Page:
Nottingham tram company 'losing almost £1m a week'

Image caption,
Tramlink Nottingham lost more than £3 per trip

The company which runs Nottingham's tram service could be unable to pay its debts in future, auditors have warned.

Tramlink Nottingham's annual report showed the company was losing nearly £1m a week in the year up to March 2017, despite 15 million passengers using the service during that period.

The company lost more than £3 per trip - more than the price of a ticket.

Tramlink Nottingham said the loss was due to an impairment charge, but turnover increased by more than £15m.

The annual report shows losses of £48.51m, despite passengers numbers rising from 11.5 million in 2016.

In the year up to March 2017 - the first full year of operation since the latest extension of the service - the company had a turnover of about £60.63m, up from £44.53m in the previous financial year.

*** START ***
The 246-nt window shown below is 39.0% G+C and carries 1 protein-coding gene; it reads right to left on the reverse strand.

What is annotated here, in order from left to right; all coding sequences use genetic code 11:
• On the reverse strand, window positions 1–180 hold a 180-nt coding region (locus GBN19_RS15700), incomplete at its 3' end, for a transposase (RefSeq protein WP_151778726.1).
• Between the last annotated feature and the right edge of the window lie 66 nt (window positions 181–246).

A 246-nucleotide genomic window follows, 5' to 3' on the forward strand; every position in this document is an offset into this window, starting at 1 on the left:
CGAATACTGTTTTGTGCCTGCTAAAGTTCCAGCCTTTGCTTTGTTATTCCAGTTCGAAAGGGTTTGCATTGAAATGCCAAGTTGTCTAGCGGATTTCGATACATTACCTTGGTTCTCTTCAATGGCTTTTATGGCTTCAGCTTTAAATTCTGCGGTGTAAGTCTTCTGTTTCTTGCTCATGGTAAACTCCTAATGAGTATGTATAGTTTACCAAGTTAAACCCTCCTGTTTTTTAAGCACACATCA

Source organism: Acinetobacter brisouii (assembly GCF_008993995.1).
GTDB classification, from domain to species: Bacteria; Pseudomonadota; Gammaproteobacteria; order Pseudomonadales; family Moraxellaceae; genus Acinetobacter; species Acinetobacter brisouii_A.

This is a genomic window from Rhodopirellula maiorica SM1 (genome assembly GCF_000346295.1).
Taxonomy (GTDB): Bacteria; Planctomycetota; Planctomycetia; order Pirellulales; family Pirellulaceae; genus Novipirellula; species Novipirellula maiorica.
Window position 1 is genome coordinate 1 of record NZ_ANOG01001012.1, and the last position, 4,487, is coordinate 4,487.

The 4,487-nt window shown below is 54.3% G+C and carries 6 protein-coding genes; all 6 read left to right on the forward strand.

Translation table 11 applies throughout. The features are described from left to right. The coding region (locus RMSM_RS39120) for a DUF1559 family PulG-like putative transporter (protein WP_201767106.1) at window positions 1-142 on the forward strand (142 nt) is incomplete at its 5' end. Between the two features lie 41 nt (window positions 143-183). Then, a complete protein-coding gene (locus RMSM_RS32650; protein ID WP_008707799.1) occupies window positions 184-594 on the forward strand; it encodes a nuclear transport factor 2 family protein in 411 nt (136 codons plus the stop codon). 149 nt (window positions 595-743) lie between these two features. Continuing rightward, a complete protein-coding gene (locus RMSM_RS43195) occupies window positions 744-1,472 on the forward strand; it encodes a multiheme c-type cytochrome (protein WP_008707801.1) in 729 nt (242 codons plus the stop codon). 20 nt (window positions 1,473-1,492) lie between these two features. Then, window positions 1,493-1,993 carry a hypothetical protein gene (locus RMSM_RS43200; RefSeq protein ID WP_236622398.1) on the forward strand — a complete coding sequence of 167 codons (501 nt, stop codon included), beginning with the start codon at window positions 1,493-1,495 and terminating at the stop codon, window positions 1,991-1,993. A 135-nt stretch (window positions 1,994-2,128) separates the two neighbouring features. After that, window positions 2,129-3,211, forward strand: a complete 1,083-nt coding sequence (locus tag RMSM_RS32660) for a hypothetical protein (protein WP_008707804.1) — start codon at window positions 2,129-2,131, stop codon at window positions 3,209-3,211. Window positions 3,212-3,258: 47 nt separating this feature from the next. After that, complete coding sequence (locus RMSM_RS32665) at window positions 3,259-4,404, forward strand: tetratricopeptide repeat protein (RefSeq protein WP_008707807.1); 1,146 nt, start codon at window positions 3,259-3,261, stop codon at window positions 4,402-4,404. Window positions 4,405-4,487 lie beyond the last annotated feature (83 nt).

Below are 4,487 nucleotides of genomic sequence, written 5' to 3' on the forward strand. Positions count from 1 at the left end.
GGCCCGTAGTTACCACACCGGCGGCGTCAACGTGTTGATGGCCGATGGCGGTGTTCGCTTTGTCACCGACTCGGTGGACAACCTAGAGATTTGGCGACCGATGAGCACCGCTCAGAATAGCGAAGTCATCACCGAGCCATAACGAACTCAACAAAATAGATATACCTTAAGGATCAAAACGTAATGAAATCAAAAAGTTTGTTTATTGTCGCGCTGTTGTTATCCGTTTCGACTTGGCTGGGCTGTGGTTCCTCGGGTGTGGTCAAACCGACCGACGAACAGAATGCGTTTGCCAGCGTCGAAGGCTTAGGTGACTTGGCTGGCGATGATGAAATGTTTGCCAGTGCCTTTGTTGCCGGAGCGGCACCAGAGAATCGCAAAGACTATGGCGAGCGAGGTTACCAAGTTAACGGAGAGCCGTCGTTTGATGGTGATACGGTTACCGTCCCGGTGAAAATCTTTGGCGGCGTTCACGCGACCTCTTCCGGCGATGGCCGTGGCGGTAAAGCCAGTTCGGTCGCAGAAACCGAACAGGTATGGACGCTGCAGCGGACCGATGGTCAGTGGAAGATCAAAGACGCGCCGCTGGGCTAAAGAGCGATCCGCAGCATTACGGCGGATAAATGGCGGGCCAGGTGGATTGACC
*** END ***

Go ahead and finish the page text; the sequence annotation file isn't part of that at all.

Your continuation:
Image caption,
The tram system was extended in August 2015

According to the annual report, which was audited by PricewaterhouseCoopers, there is a "potential risk" of the ratio between debt and cashflow agreed in Tramlink Nottingham's financial model "being breached in the foreseeable future if no action is taken".

It found concerns over how debts would be paid "indicate the material uncertainty that may cast significant doubt on the company's ability to continue as a going concern".

But it also said the company was talking to lenders over "partial refinancing".

A spokesman for Tramlink Nottingham said the company had reduced its debt by £4.8m in the most recent financial period, and that it was due to meet all the requirements of its contract, which runs until 2034.

They said: "The nature of private finance initiative (PFI) concessions is well-known. It is recognised that during the early years of any concession, the project carries a high level of commercial debt, reflecting the front-end cost of construction of the new infrastructure."

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